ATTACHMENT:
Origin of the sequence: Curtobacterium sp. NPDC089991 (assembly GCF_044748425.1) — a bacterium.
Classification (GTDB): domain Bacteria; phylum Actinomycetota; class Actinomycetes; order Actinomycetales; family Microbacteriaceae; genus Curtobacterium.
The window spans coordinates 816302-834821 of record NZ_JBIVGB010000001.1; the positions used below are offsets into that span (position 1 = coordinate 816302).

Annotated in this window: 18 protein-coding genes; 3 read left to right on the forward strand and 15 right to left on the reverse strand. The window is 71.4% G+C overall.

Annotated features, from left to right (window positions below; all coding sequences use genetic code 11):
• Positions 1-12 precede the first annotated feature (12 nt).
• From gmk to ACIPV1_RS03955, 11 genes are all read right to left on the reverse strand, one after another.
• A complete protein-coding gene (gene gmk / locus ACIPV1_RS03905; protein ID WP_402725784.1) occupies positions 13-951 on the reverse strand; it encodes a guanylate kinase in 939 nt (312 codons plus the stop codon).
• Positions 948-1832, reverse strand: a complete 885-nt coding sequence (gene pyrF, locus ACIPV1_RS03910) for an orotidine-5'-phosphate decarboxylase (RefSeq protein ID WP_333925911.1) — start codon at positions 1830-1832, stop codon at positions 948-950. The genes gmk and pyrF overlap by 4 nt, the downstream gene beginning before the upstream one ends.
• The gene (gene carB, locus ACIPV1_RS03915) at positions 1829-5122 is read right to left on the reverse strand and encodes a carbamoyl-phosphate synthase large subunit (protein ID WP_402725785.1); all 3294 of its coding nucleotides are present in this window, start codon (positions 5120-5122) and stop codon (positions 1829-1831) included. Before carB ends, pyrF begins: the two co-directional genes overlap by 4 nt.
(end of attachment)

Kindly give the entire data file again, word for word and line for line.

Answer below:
Origin of the sequence: Curtobacterium sp. NPDC089991 (assembly GCF_044748425.1) — a bacterium.
Classification (GTDB): domain Bacteria; phylum Actinomycetota; class Actinomycetes; order Actinomycetales; family Microbacteriaceae; genus Curtobacterium.
The window spans coordinates 816302-834821 of record NZ_JBIVGB010000001.1; the positions used below are offsets into that span (position 1 = coordinate 816302).

Annotated in this window: 18 protein-coding genes; 3 read left to right on the forward strand and 15 right to left on the reverse strand. The window is 71.4% G+C overall.

Annotated features, from left to right (window positions below; all coding sequences use genetic code 11):
• Positions 1-12 precede the first annotated feature (12 nt).
• From gmk to ACIPV1_RS03955, 11 genes are all read right to left on the reverse strand, one after another.
• A complete protein-coding gene (gene gmk / locus ACIPV1_RS03905; protein ID WP_402725784.1) occupies positions 13-951 on the reverse strand; it encodes a guanylate kinase in 939 nt (312 codons plus the stop codon).
• Positions 948-1832, reverse strand: a complete 885-nt coding sequence (gene pyrF, locus ACIPV1_RS03910) for an orotidine-5'-phosphate decarboxylase (RefSeq protein ID WP_333925911.1) — start codon at positions 1830-1832, stop codon at positions 948-950. The genes gmk and pyrF overlap by 4 nt, the downstream gene beginning before the upstream one ends.
• The gene (gene carB, locus ACIPV1_RS03915) at positions 1829-5122 is read right to left on the reverse strand and encodes a carbamoyl-phosphate synthase large subunit (protein ID WP_402725785.1); all 3294 of its coding nucleotides are present in this window, start codon (positions 5120-5122) and stop codon (positions 1829-1831) included. Before carB ends, pyrF begins: the two co-directional genes overlap by 4 nt.